of crypto mining is experiencing one of its toughest times since the start of the week, with actors bowing out one after the other.
Crypto Mining, An Activity That Leads To Bankruptcy?
The situation is not improving on the crypto mining side. While farm yield unsatisfactory with all the support of companies such as Binance, the inevitable seems to happen. As many farms feared, the financial and energy difficulties surrounding the market are forcing the most unfortunate to bend out.
One of the largest crypto mining companies, Core Scientific, has filed a bankruptcy notice with the SEC. The latter, already loaded with debts, did not find the means to pay them off during the fall as planned. Less cash and despite the sale of its shares, the operations management team expects to cease operations before the end of the year.
It is very difficult to estimate our future needs cash. The company expects existing cash resources to be depleted by the end of 2022 or earlier. Based on the Company’s assumptions regarding the timing and ability to achieve more normalized levels of revenue, estimates of the amounts of cash requirements vary considerably. Likewise, it is very difficult to predict when or if Bitcoin prices will recover or energy costs will fall.
Excerpt from bankruptcy filing filed by Core Scientific
In the same scheme, the company Iris Energy also announced that it cannot meet the debts within the deadline, which had already been postponed by two weeks. The company had indeed launched a mutual fund in order to be able to finance its crypto mining activity. Unfortunately, the operation is not profitable enough to allow the said fund to be reimbursed.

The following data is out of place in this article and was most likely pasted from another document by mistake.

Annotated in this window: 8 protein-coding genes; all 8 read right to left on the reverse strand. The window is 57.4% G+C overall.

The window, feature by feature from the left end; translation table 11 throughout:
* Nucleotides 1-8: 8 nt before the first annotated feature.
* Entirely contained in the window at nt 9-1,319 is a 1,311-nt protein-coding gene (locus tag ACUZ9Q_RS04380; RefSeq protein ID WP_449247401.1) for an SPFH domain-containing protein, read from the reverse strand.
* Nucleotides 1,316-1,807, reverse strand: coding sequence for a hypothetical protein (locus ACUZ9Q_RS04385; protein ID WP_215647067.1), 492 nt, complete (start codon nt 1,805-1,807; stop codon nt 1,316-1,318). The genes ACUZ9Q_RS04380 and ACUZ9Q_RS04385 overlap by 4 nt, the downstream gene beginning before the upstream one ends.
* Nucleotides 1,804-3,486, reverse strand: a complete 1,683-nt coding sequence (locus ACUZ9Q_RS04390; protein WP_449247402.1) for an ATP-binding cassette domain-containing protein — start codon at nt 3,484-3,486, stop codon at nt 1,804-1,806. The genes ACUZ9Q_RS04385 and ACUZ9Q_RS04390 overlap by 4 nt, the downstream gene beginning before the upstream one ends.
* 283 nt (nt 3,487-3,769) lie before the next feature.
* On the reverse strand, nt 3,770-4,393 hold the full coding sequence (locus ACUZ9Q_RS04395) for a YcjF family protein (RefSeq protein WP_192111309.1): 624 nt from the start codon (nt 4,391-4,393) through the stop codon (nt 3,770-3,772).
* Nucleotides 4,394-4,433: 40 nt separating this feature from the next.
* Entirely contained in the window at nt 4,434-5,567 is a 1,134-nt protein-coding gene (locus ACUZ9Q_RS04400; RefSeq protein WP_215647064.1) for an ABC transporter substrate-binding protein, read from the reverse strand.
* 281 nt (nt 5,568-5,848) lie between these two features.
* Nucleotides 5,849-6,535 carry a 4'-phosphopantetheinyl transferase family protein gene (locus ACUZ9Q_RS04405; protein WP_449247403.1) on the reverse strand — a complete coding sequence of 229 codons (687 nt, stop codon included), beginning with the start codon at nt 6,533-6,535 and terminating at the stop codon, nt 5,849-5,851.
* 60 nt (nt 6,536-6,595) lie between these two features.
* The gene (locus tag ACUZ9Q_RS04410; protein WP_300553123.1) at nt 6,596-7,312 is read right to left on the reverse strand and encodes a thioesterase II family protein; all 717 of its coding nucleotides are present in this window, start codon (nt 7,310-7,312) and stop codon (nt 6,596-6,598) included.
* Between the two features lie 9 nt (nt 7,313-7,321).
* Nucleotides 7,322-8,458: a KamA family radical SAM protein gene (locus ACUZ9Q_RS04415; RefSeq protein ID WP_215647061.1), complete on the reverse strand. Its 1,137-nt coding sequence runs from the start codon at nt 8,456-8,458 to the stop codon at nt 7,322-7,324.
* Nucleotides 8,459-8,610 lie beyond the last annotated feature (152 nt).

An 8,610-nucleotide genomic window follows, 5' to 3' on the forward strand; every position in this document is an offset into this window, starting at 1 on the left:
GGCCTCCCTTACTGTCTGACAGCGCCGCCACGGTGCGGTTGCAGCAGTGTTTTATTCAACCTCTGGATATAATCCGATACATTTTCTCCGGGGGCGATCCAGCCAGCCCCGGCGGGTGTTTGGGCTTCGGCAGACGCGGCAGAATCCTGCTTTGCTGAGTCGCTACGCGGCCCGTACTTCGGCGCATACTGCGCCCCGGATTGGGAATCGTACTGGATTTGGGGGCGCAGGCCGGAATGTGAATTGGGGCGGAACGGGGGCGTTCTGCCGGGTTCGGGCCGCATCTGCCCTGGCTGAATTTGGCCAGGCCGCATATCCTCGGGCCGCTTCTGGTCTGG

Some equipment (ie bitcoin miners) owned by special purpose entities are currently producing insufficient cash flow to meet their respective debt financing obligations and have a current market value well below the principal amount of the corresponding loans. Restructuring discussions with the lender are still ongoing.
Excerpt from communicate published by Iris Energy
However, for Iris Energy, bankruptcy is not yet a reality. Through various financial deals, including the sale of old mining equipment, the company hopes to generate enough funds to bail out its debt.
Meanwhile, Compute North is causing a stir
While some are struggling to combat the hole in their cash flow, others are already showing signs of poor management. Compute North, which officially went bankrupt on September 22, is now subject to a scandal reminiscent of Celsius Network or Three Arrows Capital. Through the court filing, the crypto mining company has effectively frozen the repayment of around $500 million owed to its creditors.
According to one court document issued by the Southern District Court of Texas, Compute North allegedly paid nearly 3 million dollars to its employees on the day of bankruptcy, instead of using them for said repayments. The former operations CEO, who had resigned a few days earlier, was to have received $600,000 in bonuses.
At the moment, the managers concerned have not expressed their positions on the payment of these benefits. The case, however, could prove fatal for other exposed farms such as Marathon and generate a domino effect as we saw in crypto winter.
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